After Katrina, when we were no more than maybe 40 worshiping members, one of ours had a very serious medical issue. After being released from hospital he returned to church with deep breathing issues. It was the start of Lent. So, thinking Lent as a time of austerity, and mindful of our dear friend with breathing issues I elected to forego incense during the mass for the Season of Lent. WELL! That would not do. Dan made that very clear. He despised anything that would lower the glorification of Christ in the Mass. So, he left for a  time being offended by the lowering of our mass. I take no offense. You had to know Dan; he was shall we say “tenacious” in his views. Eventually, he came back.

His tenacity was also evident in his politics which he openly shared. He was a self proclaimed  Liberal Democrat of the type that Lyndon Johnson represented. He was a big supporter of the ACLU and if you did not like it – tough! He would argue his positions vehemently and he knew absolutely that he was right. That was part of the Dan package. He could still love you and care about you if you were a conservative but he would not back down and would not give an inch politically. That was Dan.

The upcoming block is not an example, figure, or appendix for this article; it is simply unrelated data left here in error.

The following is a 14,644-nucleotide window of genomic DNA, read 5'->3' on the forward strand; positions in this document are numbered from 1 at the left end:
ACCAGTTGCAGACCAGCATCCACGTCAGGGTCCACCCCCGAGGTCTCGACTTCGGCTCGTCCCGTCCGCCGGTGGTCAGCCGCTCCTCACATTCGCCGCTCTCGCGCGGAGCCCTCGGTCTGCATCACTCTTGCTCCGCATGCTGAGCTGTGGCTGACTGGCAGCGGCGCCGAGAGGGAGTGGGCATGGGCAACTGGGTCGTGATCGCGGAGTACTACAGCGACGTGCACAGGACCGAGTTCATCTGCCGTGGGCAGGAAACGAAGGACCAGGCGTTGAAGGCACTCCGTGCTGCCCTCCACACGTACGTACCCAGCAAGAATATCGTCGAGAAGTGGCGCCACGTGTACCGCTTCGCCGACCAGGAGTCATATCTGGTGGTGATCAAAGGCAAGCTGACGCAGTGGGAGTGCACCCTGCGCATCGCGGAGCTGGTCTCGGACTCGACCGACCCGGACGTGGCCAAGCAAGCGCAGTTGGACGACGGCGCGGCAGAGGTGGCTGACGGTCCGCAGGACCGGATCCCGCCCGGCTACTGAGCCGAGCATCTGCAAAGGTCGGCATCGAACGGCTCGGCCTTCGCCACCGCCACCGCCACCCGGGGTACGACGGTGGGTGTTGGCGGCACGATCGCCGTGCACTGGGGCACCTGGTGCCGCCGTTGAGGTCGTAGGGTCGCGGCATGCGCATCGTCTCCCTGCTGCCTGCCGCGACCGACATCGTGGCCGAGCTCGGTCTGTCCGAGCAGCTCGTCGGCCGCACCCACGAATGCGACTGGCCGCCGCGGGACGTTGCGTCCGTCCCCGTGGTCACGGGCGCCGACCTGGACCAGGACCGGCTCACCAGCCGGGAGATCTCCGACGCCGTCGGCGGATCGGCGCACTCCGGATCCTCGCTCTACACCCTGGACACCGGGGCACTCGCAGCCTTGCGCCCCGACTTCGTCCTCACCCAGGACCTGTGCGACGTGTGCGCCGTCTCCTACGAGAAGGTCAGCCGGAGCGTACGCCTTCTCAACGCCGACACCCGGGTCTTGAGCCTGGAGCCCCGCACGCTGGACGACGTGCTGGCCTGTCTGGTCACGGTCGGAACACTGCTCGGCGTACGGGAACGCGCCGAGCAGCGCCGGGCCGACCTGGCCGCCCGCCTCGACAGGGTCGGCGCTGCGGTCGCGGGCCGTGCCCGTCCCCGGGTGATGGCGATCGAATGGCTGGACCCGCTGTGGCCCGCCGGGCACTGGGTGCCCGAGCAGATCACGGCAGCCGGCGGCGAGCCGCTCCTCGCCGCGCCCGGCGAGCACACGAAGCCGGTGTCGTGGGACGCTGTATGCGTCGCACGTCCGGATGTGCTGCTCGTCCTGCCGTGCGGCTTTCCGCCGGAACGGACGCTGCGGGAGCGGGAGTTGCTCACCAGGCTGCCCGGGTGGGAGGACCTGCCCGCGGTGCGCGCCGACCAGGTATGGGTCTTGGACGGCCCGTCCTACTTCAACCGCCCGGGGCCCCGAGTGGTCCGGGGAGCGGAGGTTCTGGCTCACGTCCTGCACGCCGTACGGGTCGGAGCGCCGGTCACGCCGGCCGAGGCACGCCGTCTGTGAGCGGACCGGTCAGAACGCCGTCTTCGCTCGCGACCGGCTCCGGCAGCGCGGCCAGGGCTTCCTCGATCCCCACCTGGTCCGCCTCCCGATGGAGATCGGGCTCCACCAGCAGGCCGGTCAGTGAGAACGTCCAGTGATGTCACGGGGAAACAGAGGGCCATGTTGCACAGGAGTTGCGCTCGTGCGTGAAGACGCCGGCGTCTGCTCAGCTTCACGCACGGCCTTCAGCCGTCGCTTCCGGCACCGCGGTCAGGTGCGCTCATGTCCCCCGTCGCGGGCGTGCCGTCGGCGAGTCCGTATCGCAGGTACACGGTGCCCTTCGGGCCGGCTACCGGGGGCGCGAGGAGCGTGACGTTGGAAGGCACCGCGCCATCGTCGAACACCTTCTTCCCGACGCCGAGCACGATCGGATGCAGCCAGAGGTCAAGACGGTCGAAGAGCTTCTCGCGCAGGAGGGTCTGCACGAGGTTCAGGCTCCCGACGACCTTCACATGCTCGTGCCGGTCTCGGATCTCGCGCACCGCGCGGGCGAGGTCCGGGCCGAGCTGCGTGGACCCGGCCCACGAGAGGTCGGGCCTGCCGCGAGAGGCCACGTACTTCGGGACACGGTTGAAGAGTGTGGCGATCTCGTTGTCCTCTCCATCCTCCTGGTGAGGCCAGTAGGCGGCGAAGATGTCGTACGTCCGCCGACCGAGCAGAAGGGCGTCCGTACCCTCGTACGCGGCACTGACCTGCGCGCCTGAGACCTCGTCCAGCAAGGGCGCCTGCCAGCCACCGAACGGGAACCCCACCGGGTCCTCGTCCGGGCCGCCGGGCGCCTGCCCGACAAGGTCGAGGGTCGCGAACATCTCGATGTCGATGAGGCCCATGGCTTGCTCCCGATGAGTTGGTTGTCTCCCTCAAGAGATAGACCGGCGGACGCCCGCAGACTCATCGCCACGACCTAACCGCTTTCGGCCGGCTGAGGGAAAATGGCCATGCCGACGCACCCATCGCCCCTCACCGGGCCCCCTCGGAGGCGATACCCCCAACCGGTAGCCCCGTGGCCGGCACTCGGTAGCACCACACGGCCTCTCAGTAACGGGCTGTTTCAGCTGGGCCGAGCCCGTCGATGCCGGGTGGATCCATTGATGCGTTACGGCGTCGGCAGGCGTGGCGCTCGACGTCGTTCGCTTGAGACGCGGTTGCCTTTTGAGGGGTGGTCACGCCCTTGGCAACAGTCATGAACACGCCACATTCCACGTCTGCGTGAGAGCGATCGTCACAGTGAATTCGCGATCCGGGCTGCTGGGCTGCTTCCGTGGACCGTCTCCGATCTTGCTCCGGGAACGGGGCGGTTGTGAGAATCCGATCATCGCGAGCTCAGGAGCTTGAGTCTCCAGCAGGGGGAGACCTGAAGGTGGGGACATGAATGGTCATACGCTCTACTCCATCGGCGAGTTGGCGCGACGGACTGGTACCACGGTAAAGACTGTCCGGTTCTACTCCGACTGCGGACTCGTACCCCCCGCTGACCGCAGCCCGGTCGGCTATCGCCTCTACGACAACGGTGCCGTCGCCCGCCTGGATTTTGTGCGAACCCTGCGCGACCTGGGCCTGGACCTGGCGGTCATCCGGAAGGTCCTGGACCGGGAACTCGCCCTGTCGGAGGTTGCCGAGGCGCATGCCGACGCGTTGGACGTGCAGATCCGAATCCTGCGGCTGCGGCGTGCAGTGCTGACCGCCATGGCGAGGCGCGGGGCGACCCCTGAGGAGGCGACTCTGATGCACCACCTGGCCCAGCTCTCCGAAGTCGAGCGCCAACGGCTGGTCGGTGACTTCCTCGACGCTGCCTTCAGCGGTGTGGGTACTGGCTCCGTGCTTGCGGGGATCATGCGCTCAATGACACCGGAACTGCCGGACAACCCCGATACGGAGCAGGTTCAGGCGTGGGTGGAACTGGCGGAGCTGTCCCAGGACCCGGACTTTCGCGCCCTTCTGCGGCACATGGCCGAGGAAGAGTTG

Fr. Dan helped to shape what St. Anna’s as it is today. He was all about Gay marriage, he was an avid supporter of Unions and he, in the early days, helped to fund a youth program for inner city kids at St. Anna’s. It was this spirit of social justice that took root not only in myself but in his enthusiastic supporting role for several members of the church who volunteered to do this work. So, the DNA of justice and action took root in our church before Katrina and because of that ethos it blossomed after Katrina. Dan played no small part in that evolution.